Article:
Petition Against Press Law by Charlie Wijaya Declared Inadmissible

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Tuesday, May 4, 2021 | 15:09 WIB

The virtual ruling hearing of the judicial review of Law No. 40 of 1999 on the Press, Tuesday (4/5/2021). Photo by Humas MK/Ifa.

JAKARTA, Public Relations—The Constitutional Court (MK) declared the petition of Law No. 40 of 1999 on the Press inadmissible. “[The Court] adjudicated, declares the Petitioner’s petition inadmissible,” said Chief Constitutional Justice Anwar Usman along with the other constitutional justices at the ruling hearing on Tuesday, May 4, 2021.

The Court examined the petition at a preliminary hearing on December 15, 2020 and advised the Petitioner to revise the petition following the format as regulated by Article 31 paragraphs (1) and (2) of the Constitutional Court Law. The revised petition was then submitted to the Registrar’s Office on December 28, 2020. However, the Petitioner didn’t attend the petition revision hearing because his family member fell ill.

Also read: Charlie Wijaya Challenges Press Law for Defamation

The Court received the revised petition on April 19, 2021, which includes the title, the Petitioner’s details, the Court’s authorities, the Petitioner's legal standing, the posita, and the petitum. However, in its opinion, which was read out by Constitutional Justice Daniel Yusmic P. Foekh, the Court stated that “the petition did not follow the format for a judicial review petition as regulated in Article 31 paragraphs (1) and (2) of the Constitutional Court Law as well as Article 10 paragraph (2) letters a, b, c, and d of the Constitutional Court Regulation No. 2 of 2021 on the Procedural Law for Judicial Review.”

The Court stated that under the Constitutional Court Regulation No. 2 of 2021, a judicial review petition must detail the Petitioner’s profile, a clear elaboration of the background of the petition—including the Court’s authority, the Petitioner’s legal standing, and the background to the petition, as well as the things requested to be ruled.

The Court also stated that the Petitioner didn’t argue enough on the contradiction between the articles petitioned and the touchstones, nor did he argue the unconstitutionality of the norms. Instead, he detailed his concrete case. Based on those considerations, the Court ruled that the petition was obscure, thus not meeting formal requirements. Therefore, it didn’t consider the Petitioner’s legal standing and the petition’s subject matter.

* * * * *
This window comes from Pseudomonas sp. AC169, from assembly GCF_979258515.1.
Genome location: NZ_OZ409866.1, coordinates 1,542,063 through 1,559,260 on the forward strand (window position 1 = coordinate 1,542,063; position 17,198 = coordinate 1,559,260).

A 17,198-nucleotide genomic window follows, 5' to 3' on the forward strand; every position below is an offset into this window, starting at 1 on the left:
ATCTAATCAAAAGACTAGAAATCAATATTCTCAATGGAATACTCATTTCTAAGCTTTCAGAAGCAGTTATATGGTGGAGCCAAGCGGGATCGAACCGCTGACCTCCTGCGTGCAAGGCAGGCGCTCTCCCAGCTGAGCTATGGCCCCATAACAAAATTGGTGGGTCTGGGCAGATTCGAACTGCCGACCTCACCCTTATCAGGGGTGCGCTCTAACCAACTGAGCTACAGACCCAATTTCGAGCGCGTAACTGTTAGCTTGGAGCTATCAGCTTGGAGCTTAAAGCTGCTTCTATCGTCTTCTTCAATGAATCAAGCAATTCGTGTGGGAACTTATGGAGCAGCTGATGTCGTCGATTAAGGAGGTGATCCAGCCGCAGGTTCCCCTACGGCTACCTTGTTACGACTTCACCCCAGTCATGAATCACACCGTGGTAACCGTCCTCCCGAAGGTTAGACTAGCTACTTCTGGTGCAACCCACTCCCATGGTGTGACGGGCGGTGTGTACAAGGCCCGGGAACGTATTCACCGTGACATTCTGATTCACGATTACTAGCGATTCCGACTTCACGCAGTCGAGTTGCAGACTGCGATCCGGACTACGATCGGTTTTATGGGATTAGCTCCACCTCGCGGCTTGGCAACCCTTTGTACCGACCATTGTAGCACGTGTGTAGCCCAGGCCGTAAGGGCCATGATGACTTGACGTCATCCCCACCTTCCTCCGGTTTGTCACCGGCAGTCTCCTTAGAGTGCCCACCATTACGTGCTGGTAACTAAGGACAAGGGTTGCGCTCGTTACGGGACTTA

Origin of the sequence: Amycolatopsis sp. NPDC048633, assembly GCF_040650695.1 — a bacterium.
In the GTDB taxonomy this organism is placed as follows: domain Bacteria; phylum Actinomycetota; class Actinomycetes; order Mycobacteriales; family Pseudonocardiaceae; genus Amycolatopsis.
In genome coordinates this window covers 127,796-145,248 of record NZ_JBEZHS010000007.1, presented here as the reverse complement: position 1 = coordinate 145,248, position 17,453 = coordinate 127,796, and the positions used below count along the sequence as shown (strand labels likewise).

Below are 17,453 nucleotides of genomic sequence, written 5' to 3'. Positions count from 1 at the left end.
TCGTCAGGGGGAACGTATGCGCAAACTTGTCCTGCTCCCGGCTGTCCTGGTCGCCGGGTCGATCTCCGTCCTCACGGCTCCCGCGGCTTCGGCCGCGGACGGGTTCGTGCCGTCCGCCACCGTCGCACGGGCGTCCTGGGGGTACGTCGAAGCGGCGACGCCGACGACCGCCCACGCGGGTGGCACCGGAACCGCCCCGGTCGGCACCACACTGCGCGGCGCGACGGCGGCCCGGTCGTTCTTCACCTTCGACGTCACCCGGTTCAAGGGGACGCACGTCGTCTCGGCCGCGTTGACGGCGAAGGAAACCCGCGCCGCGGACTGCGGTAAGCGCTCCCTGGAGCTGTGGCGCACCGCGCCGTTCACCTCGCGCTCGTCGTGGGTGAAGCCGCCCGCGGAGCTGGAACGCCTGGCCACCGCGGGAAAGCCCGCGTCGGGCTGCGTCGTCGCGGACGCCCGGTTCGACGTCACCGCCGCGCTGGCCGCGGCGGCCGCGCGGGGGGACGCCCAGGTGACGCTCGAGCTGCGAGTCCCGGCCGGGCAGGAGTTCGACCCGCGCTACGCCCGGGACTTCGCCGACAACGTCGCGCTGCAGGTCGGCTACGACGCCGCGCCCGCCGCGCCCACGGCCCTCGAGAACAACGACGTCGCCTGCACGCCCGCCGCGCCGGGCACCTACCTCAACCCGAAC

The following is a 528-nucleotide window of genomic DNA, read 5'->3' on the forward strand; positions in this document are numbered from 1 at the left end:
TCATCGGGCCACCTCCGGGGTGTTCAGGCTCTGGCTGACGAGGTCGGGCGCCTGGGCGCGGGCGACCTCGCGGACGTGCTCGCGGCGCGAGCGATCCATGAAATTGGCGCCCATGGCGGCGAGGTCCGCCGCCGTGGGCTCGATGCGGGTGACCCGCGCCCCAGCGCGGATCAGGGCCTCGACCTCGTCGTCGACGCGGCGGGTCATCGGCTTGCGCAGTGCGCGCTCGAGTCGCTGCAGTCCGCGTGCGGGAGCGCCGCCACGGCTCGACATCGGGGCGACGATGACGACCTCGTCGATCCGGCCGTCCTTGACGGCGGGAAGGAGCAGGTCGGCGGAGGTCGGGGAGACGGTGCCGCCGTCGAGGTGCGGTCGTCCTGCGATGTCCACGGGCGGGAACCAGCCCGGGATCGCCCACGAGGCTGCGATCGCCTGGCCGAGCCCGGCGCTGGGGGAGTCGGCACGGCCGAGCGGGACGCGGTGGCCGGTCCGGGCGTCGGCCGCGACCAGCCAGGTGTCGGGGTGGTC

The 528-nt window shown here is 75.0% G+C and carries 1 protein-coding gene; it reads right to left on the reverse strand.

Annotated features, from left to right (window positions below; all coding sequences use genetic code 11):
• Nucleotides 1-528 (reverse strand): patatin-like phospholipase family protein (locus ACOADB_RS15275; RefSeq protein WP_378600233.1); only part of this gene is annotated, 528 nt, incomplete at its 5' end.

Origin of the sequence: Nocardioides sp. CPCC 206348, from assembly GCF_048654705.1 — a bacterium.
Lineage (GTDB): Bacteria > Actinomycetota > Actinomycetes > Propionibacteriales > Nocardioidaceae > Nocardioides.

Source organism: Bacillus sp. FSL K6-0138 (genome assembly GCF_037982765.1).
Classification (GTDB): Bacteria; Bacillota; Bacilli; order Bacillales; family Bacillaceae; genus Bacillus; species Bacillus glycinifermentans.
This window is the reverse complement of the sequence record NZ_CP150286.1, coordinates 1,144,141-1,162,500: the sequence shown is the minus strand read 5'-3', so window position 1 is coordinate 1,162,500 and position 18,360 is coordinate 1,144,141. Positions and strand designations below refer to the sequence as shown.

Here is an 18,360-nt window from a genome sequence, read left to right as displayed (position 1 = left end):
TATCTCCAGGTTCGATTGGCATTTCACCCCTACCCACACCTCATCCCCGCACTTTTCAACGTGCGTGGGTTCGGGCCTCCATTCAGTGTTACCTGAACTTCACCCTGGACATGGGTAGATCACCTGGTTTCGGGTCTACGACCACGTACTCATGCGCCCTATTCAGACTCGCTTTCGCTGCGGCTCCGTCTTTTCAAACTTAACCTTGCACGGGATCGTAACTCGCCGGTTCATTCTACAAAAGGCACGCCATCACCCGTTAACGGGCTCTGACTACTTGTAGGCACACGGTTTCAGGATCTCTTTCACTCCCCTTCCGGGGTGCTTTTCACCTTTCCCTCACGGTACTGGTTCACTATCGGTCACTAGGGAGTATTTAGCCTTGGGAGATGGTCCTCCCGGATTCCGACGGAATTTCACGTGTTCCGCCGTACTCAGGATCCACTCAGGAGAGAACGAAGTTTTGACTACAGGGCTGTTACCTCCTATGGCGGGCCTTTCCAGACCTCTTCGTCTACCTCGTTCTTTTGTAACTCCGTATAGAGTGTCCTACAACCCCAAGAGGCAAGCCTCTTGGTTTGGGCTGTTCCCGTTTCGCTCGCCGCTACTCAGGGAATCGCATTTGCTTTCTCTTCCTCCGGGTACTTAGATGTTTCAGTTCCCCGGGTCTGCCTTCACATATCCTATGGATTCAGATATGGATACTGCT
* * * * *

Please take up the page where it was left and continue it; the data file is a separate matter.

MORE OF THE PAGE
Also read: Petitioner Absent, Hearing on Press Law Delayed

At the preliminary hearing on Tuesday, December 15, 2020, Charlie alleged that Article 18 paragraph (1) of the Press Law had violated his constitutional rights. The article reads, “Everyone who, against the law, deliberately take any action that causes hindrance or prevention of the criteria stated in Article 4 paragraph (2) and paragraph (3) shall be sentenced to 2 (two) years of imprisonment at the maximum or charged with a fine of Rp500,000,000 (five hundred million rupiahs) at the maximum.

The Petitioner alleged that an article entitled “Apologizing After Accusing Comedian Bintang Emon of Narcotics Use” had defamed him and destroyed his reputation. After the press apologized, he asked for compensation for the defamation, insults, and threats that he received due to the erroneous reporting. However, it was denied on the grounds that there was no compensation under the Press Law.

In his petitum, he alleged that the drafting of the law had ignored lawmaking principles. He also alleged that the article had violated Chapter XA of the 1945 Constitution on Human Rights (Article 28D paragraph (1), Article 28G paragraph (1), and Article 28I paragraph (4)).

Writer        : Nano Tresna Arfana
Editor        : Lulu Anjarsari
PR            : Annisa Lestari
Translator  : Yuniar Widiastuti (NL)

Translation uploaded on 5/4/2021 16:35 WIB

Disclaimer: The original version of the news is in Indonesian. In case of any differences between the English and the Indonesian version, the Indonesian version will prevail.